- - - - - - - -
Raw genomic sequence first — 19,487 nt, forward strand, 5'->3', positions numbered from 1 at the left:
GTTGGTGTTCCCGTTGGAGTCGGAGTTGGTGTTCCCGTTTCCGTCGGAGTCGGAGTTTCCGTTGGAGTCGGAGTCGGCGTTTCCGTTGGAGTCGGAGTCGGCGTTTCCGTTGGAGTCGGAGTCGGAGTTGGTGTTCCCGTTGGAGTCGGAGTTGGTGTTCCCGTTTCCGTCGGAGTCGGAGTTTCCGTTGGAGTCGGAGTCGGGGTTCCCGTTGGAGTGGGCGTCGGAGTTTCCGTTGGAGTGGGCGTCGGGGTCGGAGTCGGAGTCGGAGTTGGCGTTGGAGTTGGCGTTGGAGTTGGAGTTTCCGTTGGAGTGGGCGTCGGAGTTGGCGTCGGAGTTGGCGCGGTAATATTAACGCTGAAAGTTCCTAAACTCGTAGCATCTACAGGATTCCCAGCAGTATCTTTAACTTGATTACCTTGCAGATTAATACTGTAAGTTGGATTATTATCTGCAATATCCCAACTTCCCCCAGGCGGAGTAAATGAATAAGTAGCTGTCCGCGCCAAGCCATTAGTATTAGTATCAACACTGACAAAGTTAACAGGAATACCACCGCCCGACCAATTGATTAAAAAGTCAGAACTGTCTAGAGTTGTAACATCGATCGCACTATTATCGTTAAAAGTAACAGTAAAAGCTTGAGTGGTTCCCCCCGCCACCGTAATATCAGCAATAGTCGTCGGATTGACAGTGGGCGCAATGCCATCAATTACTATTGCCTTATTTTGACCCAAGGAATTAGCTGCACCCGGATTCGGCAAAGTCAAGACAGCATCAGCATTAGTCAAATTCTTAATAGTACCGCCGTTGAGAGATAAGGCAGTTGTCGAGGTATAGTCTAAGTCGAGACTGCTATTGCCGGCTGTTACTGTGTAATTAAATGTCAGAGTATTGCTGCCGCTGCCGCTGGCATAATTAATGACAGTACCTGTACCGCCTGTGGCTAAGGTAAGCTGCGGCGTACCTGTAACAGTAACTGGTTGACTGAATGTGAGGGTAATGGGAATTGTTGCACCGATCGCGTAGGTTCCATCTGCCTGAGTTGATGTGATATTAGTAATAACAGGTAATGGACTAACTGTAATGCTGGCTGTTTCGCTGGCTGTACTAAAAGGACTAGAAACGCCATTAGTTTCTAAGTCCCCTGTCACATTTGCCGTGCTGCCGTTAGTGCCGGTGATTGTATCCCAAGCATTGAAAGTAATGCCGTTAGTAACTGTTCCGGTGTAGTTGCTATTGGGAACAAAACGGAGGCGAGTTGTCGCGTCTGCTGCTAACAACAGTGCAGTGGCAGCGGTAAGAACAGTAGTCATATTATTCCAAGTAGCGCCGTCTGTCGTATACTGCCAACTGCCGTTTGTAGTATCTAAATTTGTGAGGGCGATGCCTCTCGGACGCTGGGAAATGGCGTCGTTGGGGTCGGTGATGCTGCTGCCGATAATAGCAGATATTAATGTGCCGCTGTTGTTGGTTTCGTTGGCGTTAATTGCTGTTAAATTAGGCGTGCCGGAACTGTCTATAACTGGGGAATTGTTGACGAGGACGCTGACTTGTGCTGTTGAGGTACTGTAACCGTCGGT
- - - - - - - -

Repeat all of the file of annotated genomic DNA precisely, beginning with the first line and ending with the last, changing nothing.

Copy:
Raw genomic sequence first — 19,487 nt, forward strand, 5'->3', positions numbered from 1 at the left:
GTTGGTGTTCCCGTTGGAGTCGGAGTTGGTGTTCCCGTTTCCGTCGGAGTCGGAGTTTCCGTTGGAGTCGGAGTCGGCGTTTCCGTTGGAGTCGGAGTCGGCGTTTCCGTTGGAGTCGGAGTCGGAGTTGGTGTTCCCGTTGGAGTCGGAGTTGGTGTTCCCGTTTCCGTCGGAGTCGGAGTTTCCGTTGGAGTCGGAGTCGGGGTTCCCGTTGGAGTGGGCGTCGGAGTTTCCGTTGGAGTGGGCGTCGGGGTCGGAGTCGGAGTCGGAGTTGGCGTTGGAGTTGGCGTTGGAGTTGGAGTTTCCGTTGGAGTGGGCGTCGGAGTTGGCGTCGGAGTTGGCGCGGTAATATTAACGCTGAAAGTTCCTAAACTCGTAGCATCTACAGGATTCCCAGCAGTATCTTTAACTTGATTACCTTGCAGATTAATACTGTAAGTTGGATTATTATCTGCAATATCCCAACTTCCCCCAGGCGGAGTAAATGAATAAGTAGCTGTCCGCGCCAAGCCATTAGTATTAGTATCAACACTGACAAAGTTAACAGGAATACCACCGCCCGACCAATTGATTAAAAAGTCAGAACTGTCTAGAGTTGTAACATCGATCGCACTATTATCGTTAAAAGTAACAGTAAAAGCTTGAGTGGTTCCCCCCGCCACCGTAATATCAGCAATAGTCGTCGGATTGACAGTGGGCGCAATGCCATCAATTACTATTGCCTTATTTTGACCCAAGGAATTAGCTGCACCCGGATTCGGCAAAGTCAAGACAGCATCAGCATTAGTCAAATTCTTAATAGTACCGCCGTTGAGAGATAAGGCAGTTGTCGAGGTATAGTCTAAGTCGAGACTGCTATTGCCGGCTGTTACTGTGTAATTAAATGTCAGAGTATTGCTGCCGCTGCCGCTGGCATAATTAATGACAGTACCTGTACCGCCTGTGGCTAAGGTAAGCTGCGGCGTACCTGTAACAGTAACTGGTTGACTGAATGTGAGGGTAATGGGAATTGTTGCACCGATCGCGTAGGTTCCATCTGCCTGAGTTGATGTGATATTAGTAATAACAGGTAATGGACTAACTGTAATGCTGGCTGTTTCGCTGGCTGTACTAAAAGGACTAGAAACGCCATTAGTTTCTAAGTCCCCTGTCACATTTGCCGTGCTGCCGTTAGTGCCGGTGATTGTATCCCAAGCATTGAAAGTAATGCCGTTAGTAACTGTTCCGGTGTAGTTGCTATTGGGAACAAAACGGAGGCGAGTTGTCGCGTCTGCTGCTAACAACAGTGCAGTGGCAGCGGTAAGAACAGTAGTCATATTATTCCAAGTAGCGCCGTCTGTCGTATACTGCCAACTGCCGTTTGTAGTATCTAAATTTGTGAGGGCGATGCCTCTCGGACGCTGGGAAATGGCGTCGTTGGGGTCGGTGATGCTGCTGCCGATAATAGCAGATATTAATGTGCCGCTGTTGTTGGTTTCGTTGGCGTTAATTGCTGTTAAATTAGGCGTGCCGGAACTGTCTATAACTGGGGAATTGTTGACGAGGACGCTGACTTGTGCTGTTGAGGTACTGTAACCGTCGGT